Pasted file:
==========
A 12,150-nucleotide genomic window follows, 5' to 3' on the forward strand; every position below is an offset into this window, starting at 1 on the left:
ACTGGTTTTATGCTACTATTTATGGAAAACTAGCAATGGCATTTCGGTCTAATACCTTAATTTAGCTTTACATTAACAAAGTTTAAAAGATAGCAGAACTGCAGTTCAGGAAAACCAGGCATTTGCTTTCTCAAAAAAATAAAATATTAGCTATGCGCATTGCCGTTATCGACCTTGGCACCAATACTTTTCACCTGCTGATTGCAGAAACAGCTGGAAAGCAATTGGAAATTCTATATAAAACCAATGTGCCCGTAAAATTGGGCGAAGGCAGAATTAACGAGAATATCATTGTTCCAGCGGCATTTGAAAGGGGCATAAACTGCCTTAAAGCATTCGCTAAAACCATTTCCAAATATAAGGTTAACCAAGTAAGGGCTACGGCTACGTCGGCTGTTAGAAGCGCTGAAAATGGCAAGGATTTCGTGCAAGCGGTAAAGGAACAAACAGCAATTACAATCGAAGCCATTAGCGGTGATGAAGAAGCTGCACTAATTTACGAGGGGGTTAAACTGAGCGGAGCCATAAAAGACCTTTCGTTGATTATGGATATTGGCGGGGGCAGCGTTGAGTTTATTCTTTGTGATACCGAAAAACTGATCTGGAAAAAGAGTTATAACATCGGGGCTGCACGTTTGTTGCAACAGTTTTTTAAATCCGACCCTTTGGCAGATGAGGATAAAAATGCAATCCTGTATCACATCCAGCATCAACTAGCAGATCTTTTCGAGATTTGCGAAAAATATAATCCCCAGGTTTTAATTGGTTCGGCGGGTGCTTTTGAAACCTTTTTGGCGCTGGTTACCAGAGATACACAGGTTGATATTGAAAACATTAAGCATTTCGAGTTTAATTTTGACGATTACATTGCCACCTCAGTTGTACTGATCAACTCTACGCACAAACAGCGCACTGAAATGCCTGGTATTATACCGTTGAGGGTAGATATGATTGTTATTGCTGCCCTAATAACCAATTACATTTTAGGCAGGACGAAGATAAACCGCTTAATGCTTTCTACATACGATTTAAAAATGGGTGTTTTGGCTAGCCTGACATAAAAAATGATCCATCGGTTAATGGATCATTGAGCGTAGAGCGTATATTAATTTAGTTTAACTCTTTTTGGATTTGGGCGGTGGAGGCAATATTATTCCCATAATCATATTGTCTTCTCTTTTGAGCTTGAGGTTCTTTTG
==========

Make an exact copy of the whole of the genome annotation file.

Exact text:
A 12,150-nucleotide genomic window follows, 5' to 3' on the forward strand; every position below is an offset into this window, starting at 1 on the left:
ACTGGTTTTATGCTACTATTTATGGAAAACTAGCAATGGCATTTCGGTCTAATACCTTAATTTAGCTTTACATTAACAAAGTTTAAAAGATAGCAGAACTGCAGTTCAGGAAAACCAGGCATTTGCTTTCTCAAAAAAATAAAATATTAGCTATGCGCATTGCCGTTATCGACCTTGGCACCAATACTTTTCACCTGCTGATTGCAGAAACAGCTGGAAAGCAATTGGAAATTCTATATAAAACCAATGTGCCCGTAAAATTGGGCGAAGGCAGAATTAACGAGAATATCATTGTTCCAGCGGCATTTGAAAGGGGCATAAACTGCCTTAAAGCATTCGCTAAAACCATTTCCAAATATAAGGTTAACCAAGTAAGGGCTACGGCTACGTCGGCTGTTAGAAGCGCTGAAAATGGCAAGGATTTCGTGCAAGCGGTAAAGGAACAAACAGCAATTACAATCGAAGCCATTAGCGGTGATGAAGAAGCTGCACTAATTTACGAGGGGGTTAAACTGAGCGGAGCCATAAAAGACCTTTCGTTGATTATGGATATTGGCGGGGGCAGCGTTGAGTTTATTCTTTGTGATACCGAAAAACTGATCTGGAAAAAGAGTTATAACATCGGGGCTGCACGTTTGTTGCAACAGTTTTTTAAATCCGACCCTTTGGCAGATGAGGATAAAAATGCAATCCTGTATCACATCCAGCATCAACTAGCAGATCTTTTCGAGATTTGCGAAAAATATAATCCCCAGGTTTTAATTGGTTCGGCGGGTGCTTTTGAAACCTTTTTGGCGCTGGTTACCAGAGATACACAGGTTGATATTGAAAACATTAAGCATTTCGAGTTTAATTTTGACGATTACATTGCCACCTCAGTTGTACTGATCAACTCTACGCACAAACAGCGCACTGAAATGCCTGGTATTATACCGTTGAGGGTAGATATGATTGTTATTGCTGCCCTAATAACCAATTACATTTTAGGCAGGACGAAGATAAACCGCTTAATGCTTTCTACATACGATTTAAAAATGGGTGTTTTGGCTAGCCTGACATAAAAAATGATCCATCGGTTAATGGATCATTGAGCGTAGAGCGTATATTAATTTAGTTTAACTCTTTTTGGATTTGGGCGGTGGAGGCAATATTATTCCCATAATCATATTGTCTTCTCTTTTGAGCTTGAGGTTCTTTTG